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A judge scheduled former Minneapolis police Officer J. Alexander Kueng to serve three and a half years in jail for aiding and abetting second-degree manslaughter in the May 2020 death of George Floyd.

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Floyd died after then-Officer Derek Chauvin held his knee to Floyd’s neck for nine-and-a-half minutes on May 25, 2020, after responding to a report of someone trying to pass a counterfeit $20 at a Minneapolis convenience store. The encounter between Floyd and four police officers — including Chauvin, Kueng, Tou Thao and Thomas Lane — was caught on video and shared on social media, sparking protests across the country.

Update 2:25 p.m. EST Dec. 9: At a virtual hearing Friday, prosecutor Matthew Frank said he appreciated that Kueng, 29, pleaded guilty and said that he hoped the resolution of the case would bring peace to Floyd’s family.

“Mr. Kueng is not simply a bystander here,” Frank said, noting that the then-officer kneeled on Floyd to keep him on the pavement on May 25, 2020 “Mr. Kueng was an active part of this.”

Thomas Plunkett, Kueng’s attorney, noted during the court hearing that his client will serve one year in prison “for each day he served the city of Minneapolis as a police officer after completion of his training.”

“He was a three-day rookie,” he said. “It is clear that leadership learned nothing and forgot nothing. They failed Mr. Kueng. They failed Mr. Floyd. And they failed the community.”

Kueng declined to make a statement during the hearing. As part of his plea agreement, prosecutors dropped a charge of aiding and abetting second-degree murder earlier filed against him.

Original report: Kueng, 29, pleaded guilty in October to one count of aiding and abetting second-degree manslaughter. He was set to be sentenced at a hearing Friday morning but a judge pushed the time of the hearing back after the Federal Bureau of Prisons failed to log into the remote meeting, Minnesota Public Radio reported.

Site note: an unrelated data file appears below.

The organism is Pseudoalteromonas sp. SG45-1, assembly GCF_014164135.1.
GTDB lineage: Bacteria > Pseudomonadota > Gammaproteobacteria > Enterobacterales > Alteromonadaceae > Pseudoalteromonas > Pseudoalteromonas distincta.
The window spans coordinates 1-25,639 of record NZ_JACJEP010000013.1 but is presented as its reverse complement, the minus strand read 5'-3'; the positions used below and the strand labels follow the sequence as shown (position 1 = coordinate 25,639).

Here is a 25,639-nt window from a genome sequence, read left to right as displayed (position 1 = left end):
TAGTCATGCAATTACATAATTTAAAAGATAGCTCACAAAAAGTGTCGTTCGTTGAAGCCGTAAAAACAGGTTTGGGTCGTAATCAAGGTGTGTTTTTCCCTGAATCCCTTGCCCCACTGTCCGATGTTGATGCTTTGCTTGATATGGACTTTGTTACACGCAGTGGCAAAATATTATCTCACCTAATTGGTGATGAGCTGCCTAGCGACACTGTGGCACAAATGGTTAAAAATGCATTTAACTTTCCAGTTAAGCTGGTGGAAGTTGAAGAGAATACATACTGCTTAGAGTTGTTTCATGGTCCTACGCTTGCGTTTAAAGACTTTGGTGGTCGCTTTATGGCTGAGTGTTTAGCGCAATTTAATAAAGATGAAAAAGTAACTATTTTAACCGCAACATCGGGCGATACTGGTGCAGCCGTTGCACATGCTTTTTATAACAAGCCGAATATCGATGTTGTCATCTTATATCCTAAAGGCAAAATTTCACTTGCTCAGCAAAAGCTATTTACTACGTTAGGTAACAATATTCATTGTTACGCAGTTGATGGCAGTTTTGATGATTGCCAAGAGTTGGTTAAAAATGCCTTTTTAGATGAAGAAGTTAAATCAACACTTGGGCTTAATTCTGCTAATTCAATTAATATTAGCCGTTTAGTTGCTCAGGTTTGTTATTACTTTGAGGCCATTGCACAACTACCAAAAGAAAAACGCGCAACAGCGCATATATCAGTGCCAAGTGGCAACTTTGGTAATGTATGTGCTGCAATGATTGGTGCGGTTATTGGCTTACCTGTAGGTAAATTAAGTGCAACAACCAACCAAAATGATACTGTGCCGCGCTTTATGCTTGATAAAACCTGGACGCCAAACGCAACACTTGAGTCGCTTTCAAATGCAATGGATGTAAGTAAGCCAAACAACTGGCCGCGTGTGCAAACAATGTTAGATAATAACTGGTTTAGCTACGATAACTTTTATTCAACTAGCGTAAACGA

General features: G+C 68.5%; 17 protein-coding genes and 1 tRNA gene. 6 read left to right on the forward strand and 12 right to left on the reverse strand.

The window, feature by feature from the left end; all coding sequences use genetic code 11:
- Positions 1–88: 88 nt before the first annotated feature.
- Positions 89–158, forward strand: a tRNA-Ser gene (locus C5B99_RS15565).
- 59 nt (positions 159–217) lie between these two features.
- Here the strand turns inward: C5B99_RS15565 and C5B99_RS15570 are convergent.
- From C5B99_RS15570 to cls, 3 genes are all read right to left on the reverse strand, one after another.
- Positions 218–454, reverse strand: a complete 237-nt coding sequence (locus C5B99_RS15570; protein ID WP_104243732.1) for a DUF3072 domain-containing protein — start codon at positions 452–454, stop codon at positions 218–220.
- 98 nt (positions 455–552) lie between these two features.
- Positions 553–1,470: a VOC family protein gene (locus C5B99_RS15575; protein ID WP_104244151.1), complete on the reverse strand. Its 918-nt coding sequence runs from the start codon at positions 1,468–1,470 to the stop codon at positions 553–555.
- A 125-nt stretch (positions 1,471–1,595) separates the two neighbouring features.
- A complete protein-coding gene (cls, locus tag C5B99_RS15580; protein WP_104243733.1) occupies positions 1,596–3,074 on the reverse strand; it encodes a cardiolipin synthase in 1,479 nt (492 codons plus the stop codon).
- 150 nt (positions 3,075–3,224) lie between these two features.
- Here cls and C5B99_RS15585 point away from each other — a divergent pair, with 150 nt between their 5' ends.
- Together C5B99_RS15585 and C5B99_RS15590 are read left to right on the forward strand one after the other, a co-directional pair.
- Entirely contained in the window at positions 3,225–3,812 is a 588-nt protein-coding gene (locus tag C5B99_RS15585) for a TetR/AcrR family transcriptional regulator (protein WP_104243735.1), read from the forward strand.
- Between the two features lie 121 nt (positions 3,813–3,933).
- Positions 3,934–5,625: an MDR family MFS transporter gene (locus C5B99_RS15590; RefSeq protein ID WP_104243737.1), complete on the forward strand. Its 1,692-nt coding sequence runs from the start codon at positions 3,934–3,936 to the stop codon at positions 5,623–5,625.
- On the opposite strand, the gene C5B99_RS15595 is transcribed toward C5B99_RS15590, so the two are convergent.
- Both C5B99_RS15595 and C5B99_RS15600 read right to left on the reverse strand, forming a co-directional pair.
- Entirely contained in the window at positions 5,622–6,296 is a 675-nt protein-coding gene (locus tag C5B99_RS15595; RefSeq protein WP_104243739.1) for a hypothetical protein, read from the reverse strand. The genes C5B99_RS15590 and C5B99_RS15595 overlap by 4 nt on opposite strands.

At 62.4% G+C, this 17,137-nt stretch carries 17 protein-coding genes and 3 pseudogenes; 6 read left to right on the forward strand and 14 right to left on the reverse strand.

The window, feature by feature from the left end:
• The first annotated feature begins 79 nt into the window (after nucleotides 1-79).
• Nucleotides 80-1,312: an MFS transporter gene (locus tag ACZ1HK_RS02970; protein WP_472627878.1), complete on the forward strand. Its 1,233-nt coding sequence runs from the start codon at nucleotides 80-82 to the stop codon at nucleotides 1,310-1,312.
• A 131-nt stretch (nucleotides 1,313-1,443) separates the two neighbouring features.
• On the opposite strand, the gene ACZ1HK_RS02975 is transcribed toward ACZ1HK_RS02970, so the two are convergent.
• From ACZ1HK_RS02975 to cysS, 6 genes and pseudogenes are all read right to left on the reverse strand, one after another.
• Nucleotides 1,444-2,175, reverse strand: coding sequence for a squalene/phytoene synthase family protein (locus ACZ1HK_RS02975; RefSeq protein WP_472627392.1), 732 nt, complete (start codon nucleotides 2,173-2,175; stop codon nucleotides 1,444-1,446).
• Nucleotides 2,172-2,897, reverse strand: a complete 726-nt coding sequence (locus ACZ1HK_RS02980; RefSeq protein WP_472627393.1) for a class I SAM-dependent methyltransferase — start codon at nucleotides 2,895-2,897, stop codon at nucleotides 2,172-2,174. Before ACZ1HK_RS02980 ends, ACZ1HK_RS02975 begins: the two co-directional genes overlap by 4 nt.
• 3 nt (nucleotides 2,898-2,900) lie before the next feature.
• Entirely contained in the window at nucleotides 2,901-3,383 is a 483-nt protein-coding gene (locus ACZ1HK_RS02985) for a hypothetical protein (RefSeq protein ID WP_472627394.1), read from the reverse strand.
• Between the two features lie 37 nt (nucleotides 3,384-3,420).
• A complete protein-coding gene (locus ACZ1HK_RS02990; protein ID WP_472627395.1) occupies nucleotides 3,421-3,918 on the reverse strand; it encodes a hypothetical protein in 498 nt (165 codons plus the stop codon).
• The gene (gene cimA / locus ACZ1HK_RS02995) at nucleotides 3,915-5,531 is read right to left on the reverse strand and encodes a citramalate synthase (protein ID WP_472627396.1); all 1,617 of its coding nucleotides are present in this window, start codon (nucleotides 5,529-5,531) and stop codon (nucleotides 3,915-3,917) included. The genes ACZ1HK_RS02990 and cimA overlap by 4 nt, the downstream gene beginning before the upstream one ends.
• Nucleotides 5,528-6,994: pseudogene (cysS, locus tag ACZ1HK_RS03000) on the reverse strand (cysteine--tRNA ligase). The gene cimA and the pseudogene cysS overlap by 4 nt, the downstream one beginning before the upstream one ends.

He is instead scheduled to be sentenced Friday afternoon, according to Reuters.

Ex-Minneapolis cops J. Alexander Kueng, Tou Thao sentenced in killing of George Floyd

In his plea agreement, Kueng admitted to holding Floyd’s torso as officers restrained him before his death on May 25, 2020. As part of the agreement, prosecutors dropped a charge of aiding and abetting second-degree murder. He faces a proposed sentence of three and a half years.

Kueng is already serving a three-year federal sentence for violating Floyd’s civil rights by denying him medical care during the deadly May 2020 encounter. Former police officers Derek Chauvin, Tou Thao and Thomas Lane have also been sentenced on charges related to the killing.

Ex-Minneapolis police Officer Thomas Lane sentenced to 3 years for role in George Floyd’s death

Police detained Floyd on suspicion of passing a counterfeit $20 bill outside a convenience store in Minneapolis. In video of the encounter, Chauvin could be seen holding his knee to Floyd’s neck and back for more than nine minutes as the 46-year-old struggled to breathe and called for his mother. Kueng and Lane helped to restrain Floyd, while Thao held back bystanders and kept them from intervening, according to evidence presented in court.

Floyd was pronounced dead after the incident. Last year, a Minnesota jury convicted Chauvin of second-degree unintentional murder, third-degree murder and second-degree manslaughter for Floyd’s death. Chauvin was subsequently sentenced to 22 1/2 years in prison. He’s also serving a 21-year federal prison sentence for violating Floyd’s civil rights.

Derek Chauvin sentencing: Former cop sentenced to 22.5 years in prison for George Floyd’s murder

Thao is awaiting a judge’s verdict in his trial on state charges of aiding and abetting second-degree unintentional murder and aiding and abetting second-degree manslaughter, KARE reported. He is serving a three-and-a-half-year federal sentence for violating Floyd’s civil rights.

In September, a judge sentenced Lane to three years in prison for aiding and abetting second-degree manslaughter. He is also serving a two-and-a-half-year federal sentence for violating Floyd’s civil rights.

Video of Floyd’s death went viral after being posted on social media, sparking global outrage and a national reckoning over racism and police brutality that spawned protests across the country.